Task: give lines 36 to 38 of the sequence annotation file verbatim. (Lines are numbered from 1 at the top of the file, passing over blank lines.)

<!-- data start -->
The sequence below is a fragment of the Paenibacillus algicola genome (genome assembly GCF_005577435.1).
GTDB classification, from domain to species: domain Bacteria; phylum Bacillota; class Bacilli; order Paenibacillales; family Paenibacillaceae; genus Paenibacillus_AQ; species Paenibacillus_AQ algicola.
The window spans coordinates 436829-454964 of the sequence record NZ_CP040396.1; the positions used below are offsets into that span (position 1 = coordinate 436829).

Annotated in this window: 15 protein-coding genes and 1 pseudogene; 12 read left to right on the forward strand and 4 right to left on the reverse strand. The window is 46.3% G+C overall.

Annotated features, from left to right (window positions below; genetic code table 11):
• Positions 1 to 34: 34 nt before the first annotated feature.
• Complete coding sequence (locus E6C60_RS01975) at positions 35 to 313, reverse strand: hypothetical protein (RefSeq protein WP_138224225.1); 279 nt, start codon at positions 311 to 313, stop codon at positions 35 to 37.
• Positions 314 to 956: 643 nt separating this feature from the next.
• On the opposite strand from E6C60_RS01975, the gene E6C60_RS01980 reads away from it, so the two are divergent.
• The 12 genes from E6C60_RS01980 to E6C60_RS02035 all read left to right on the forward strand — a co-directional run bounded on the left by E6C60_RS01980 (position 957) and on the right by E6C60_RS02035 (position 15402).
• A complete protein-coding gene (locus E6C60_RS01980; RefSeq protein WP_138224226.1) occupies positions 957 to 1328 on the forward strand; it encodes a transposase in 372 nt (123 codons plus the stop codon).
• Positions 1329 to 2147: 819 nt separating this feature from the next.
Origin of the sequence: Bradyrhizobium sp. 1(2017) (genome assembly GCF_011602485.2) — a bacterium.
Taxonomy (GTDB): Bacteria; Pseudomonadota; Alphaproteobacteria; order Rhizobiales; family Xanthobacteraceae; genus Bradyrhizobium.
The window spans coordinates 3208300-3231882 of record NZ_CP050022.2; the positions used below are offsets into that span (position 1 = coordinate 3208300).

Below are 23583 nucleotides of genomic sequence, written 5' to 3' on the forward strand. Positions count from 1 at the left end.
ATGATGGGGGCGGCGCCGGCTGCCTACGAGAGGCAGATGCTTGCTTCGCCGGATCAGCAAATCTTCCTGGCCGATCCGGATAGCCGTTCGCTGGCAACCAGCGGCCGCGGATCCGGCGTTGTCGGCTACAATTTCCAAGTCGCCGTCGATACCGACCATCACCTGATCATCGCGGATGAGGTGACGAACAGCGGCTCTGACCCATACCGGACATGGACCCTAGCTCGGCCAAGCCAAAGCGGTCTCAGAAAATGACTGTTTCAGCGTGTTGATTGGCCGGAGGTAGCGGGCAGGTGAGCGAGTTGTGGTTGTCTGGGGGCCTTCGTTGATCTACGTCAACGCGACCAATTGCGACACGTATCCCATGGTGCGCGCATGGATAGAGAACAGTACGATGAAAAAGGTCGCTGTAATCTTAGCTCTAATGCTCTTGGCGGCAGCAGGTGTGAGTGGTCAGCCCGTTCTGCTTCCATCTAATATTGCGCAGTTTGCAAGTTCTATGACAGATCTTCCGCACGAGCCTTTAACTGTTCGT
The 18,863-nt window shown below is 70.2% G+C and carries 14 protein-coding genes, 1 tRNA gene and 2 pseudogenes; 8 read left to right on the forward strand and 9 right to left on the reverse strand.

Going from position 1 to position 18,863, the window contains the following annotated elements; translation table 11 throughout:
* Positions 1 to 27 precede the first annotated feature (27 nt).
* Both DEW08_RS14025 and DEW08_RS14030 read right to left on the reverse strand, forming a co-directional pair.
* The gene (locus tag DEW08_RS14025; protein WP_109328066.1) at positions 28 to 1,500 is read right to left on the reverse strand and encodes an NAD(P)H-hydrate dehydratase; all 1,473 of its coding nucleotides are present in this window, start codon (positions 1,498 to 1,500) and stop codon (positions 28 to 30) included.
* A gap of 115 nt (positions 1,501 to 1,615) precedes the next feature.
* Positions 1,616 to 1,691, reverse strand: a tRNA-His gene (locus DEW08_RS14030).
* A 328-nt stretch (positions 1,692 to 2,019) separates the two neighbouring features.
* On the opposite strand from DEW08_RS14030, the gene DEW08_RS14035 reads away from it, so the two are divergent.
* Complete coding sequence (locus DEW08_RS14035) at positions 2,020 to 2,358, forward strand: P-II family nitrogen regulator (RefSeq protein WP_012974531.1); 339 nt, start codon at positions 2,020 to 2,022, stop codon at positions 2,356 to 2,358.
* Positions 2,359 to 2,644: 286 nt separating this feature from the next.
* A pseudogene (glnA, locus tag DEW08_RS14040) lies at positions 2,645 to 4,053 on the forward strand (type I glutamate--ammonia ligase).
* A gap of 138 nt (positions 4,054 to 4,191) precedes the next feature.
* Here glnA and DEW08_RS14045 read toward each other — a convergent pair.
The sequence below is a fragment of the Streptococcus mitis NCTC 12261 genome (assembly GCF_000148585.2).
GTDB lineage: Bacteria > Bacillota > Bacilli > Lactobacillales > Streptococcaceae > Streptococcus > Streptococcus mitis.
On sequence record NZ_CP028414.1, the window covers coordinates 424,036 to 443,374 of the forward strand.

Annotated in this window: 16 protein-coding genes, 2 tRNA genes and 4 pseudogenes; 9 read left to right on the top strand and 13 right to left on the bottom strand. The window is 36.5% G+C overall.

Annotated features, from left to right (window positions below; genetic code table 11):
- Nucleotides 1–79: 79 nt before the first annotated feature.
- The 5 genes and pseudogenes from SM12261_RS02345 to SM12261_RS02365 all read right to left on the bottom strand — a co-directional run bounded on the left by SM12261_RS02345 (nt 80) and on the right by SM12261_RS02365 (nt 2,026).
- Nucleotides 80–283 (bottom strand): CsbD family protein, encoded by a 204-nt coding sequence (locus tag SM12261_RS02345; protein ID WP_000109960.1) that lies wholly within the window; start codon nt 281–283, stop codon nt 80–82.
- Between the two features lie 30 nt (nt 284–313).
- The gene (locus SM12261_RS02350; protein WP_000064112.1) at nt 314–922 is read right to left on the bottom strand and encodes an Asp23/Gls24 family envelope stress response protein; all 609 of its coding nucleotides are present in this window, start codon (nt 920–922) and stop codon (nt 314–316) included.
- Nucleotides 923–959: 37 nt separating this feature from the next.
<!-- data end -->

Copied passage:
Annotated features, from left to right (window positions below; genetic code table 11):
- Nucleotides 1–79: 79 nt before the first annotated feature.
- The 5 genes and pseudogenes from SM12261_RS02345 to SM12261_RS02365 all read right to left on the bottom strand — a co-directional run bounded on the left by SM12261_RS02345 (nt 80) and on the right by SM12261_RS02365 (nt 2,026).